var re = new Regex(@"^(.+?)\.(([0-9]+)[A-Za-z0-9\.\-]*)$"); try { // Create item metadata based on the list of packages found // in the PackageInstallDirectory. Item identities will be // the name of the package ("Castle.Core") and they'll have // a "Version" metadata item with the package version. var returnItems = new List<ITaskItem>(); foreach(var directory in Directory.EnumerateDirectories(PackageInstallDirectory)) { var directoryName = Path.GetFileName(directory); var match = re.Match(directoryName); if(!match.Success) { continue; } var name = match.Groups[1].Value; var version = match.Groups[2].Value; var metadata = new Dictionary<string, string>(); metadata["Version"] = version; var item = new TaskItem(name, metadata); returnItems.Add(item); } Dependencies = returnItems.ToArray(); return true; } catch(Exception ex) { Log.LogErrorFromException(ex); return false; } ]]> </Code> </Task> </UsingTask> If you're industrious, you could package that build task into an assembly so it's not inline in your script, but... I didn't. Plus this lets you see the source. Now you can use that build task along with the MSBuild Community Tasks "FileUpdate" task to do some smart search and replace. Here are a couple of MSBuild snippets showing how: <!-- At the top/project level... --> <!-- You need MSBuild Community Tasks for the FileUpdate task. --> <Import Project="tasks\MSBuild.Community.Tasks.targets" /> <PropertyGroup> <!-- This is where NuGet installed the packages for your solution. --> <PackageInstallDirectory>$(MSBuildProjectDirectory)\packages</PackageInstallDirectory>
</PropertyGroup>

<!-- Inside a build target... -->
<ItemGroup>
<!--
This should include all of the .nuspec files you want to update. These should
probably be COPIES in a staging folder rather than the originals so you don't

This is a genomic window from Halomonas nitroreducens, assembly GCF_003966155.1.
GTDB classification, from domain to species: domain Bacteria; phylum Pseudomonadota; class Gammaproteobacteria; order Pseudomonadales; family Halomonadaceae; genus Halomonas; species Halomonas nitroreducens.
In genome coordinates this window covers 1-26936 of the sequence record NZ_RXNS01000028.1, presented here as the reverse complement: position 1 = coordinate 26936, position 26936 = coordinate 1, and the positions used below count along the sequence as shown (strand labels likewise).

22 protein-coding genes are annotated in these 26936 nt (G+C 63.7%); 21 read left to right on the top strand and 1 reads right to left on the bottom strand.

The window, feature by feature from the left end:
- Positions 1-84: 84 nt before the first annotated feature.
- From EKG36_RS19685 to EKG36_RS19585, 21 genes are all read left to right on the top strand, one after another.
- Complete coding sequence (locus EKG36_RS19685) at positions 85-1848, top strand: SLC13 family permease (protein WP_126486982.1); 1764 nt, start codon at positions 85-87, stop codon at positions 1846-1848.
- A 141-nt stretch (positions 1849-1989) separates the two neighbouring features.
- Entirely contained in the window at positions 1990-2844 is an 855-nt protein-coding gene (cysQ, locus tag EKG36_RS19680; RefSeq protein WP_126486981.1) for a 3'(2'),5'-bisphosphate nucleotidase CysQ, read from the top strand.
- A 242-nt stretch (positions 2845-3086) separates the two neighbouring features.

modify the actual source code.
-->
<NuspecFiles Include="path\to\*.nuspec" />
</ItemGroup>
<!--
Parse out the installed versions from the list of installed
-->
<GetNuGetDependencyVersions PackageInstallDirectory="$(PackageInstallDirectory)"> <Output TaskParameter="Dependencies" ItemName="LocatedDependencies" /> </GetNuGetDependencyVersions> <!-- Use the MSBuild Community Tasks "FileUpdate" to do the search/replace. --> <FileUpdate Files="@(NuspecFiles)" Regex="\$version_%(LocatedDependencies.Identity)\\$"
ReplacementText="%(LocatedDependencies.Version)" />

Generally what you'll want to do from a process perspective, then, is:

1. Build and test your project as usual.
2. Create a temporary folder to stage your NuGet packages. Copy the .nuspec file in along with the built assemblies, etc. in the appropriate folder structure.
3. Run the file update process outlined above to update the staged .nuspec files.
4. Run nuget pack `on the staged packages to build the final output.
This will ensure the final built NuGet packages all have dependencies set to be the same version you're building and testing against.

WHS v1 End of Life – What’s Next?

Windows Home Server v1 is end of mainstream support tomorrow and some folks have asked me what I'm going to do.

Options for switching include upgrading to WHS 2011, switching to Windows Server 2012 Essentials, or moving off the Windows platform entirely to something else.

If you've been following my Media Center solution, you'll know I have both an HP MediaSmart Windows Home Server v1 and a Synology DS1010+.

I use the WHS for:

• PC image-based backups
• General file sharing
• Image sharing
• Music sharing (both via file system and via UPnP using Asset).
• Windows 8 File History

I use the Synology DS1010+ for:

• Storing DVD movie images
• Serving the MySQL instance for my XBMC machines

Both machines have all drive bays full. The Synology doesn't have enough space to hold all the stuff I have on the Home Server and the Home Server can't hold all the stuff on the Synology. We're talking about terabytes on both machines. Keeping that in mind, if I were to want to change the OS on the WHS it'd require me to…